The real reason I am writing this post is because last year on this trip I was afforded with an amazing opportunity. We had two ski trips in a row and I was given the chance to stay behind in CO while the busses carted students back to Memphis so that fresh ones could replace them. A few months out I knew that this was going to be happening so I started looking at different things that Sarah and I could do during that time. One of my thoughts was running, naturally, so I started looking for the shortest race/run I could find anywhere during that weekend.
Of course the shortest run I could find was a half-marathon that started in a little town called Salida, CO. It is also to be expected, which I did not know at the time though I did have suspicions, that the run went directly six miles up at a constant climb. But it was on an abandoned railroad track that went along a gulch through the mountains of Colorado, and that was pretty fricking cool. So after running six (barely plus) miles, having to slow down and stop, throwing up twice, getting passed a number of times by the same people after I started back up and passed them, and feeling overall a little out of my element in the thinning altitude air, I finally reached the turn around point. That was a great feeling!
Another six plus miles down the "hill," as I like to call it, and then there was this last little, tiny really, obstacle that I had not completely forgotten about during my trek and that was a real daisy. As it turns out I had to stop one more time and throw up one last time before flowing down the backside of that baby to the finish line. In the end I recommend that run to anyone - it's called the Run Through Time and it's worth checking out if you're ever in the area around that same time! (Last years race results - only two females beat me - not bad!)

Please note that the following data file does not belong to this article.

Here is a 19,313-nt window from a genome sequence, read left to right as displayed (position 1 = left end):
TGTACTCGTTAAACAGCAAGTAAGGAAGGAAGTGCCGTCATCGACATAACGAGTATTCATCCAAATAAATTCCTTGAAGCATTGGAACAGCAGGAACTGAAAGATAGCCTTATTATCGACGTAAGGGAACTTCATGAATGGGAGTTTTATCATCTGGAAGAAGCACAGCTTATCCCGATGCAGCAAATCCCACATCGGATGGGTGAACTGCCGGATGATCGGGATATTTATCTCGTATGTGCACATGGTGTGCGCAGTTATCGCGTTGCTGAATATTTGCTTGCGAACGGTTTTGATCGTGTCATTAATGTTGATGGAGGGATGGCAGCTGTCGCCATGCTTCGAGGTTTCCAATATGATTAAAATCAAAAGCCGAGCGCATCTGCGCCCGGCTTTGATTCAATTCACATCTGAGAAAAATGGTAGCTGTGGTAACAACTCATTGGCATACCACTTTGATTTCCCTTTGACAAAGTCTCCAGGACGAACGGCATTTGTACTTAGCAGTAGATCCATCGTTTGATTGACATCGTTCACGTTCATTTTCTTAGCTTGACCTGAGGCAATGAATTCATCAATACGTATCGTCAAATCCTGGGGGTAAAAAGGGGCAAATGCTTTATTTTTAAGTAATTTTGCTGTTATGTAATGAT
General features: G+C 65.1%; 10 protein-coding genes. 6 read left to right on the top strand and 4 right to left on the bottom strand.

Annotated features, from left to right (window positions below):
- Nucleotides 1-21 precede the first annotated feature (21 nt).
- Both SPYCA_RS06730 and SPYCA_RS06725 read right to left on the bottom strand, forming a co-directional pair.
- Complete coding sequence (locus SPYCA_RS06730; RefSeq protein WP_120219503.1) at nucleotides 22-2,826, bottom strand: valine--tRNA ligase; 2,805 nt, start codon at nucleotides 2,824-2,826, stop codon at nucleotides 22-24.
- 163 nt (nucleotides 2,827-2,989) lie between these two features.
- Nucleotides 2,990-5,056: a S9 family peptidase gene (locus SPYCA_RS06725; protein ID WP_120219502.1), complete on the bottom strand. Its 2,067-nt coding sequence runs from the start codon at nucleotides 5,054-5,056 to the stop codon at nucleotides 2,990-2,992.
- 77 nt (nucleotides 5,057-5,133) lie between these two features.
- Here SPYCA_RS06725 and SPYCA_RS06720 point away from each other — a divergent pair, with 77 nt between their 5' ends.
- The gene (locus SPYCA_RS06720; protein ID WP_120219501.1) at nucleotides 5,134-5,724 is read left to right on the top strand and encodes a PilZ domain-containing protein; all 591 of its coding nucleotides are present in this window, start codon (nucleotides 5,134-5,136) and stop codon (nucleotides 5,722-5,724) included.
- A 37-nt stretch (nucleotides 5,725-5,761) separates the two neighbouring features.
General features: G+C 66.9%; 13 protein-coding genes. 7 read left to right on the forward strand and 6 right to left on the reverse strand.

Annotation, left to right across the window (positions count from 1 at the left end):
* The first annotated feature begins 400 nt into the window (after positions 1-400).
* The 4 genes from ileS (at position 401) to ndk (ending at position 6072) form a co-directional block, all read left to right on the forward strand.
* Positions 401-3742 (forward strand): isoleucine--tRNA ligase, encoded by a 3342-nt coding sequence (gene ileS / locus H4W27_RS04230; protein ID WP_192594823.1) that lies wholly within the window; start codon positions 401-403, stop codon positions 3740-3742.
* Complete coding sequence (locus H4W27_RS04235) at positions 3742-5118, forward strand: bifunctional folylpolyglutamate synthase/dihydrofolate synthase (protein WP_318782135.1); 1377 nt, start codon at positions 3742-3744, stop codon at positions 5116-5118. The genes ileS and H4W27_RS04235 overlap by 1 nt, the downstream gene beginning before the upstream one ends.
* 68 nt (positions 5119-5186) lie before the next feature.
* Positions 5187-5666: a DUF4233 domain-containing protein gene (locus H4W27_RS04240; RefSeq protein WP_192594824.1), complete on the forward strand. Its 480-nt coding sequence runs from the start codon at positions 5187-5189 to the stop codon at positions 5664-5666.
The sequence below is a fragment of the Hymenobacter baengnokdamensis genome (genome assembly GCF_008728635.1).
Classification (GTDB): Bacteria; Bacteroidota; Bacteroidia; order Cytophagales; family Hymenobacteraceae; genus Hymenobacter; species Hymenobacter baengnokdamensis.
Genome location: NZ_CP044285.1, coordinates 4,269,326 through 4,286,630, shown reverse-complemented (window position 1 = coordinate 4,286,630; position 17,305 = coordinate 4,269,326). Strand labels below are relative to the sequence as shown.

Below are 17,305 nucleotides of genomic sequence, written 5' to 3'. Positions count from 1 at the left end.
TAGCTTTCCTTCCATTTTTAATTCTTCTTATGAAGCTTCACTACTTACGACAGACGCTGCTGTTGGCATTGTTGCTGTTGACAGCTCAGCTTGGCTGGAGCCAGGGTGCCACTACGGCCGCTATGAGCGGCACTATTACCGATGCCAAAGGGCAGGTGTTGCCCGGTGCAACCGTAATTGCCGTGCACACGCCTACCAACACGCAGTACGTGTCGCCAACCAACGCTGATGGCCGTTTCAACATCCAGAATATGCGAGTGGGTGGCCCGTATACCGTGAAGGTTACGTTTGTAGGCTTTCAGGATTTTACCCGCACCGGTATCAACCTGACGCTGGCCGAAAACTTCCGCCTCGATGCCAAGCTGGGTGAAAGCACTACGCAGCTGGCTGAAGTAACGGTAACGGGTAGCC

And for now let's look at runs like this and hope that as we engage in seemingly crazy ideas that land us on runs we have no business being on, let's enjoy the ride and have fun getting our butts kicked by the experience... cause that's what it's all about anyway. When I was younger it was easy to get wrapped up in the competition and mark everything as excellent or terrible based off of the results, but even then the experience, the run, was what it was all about!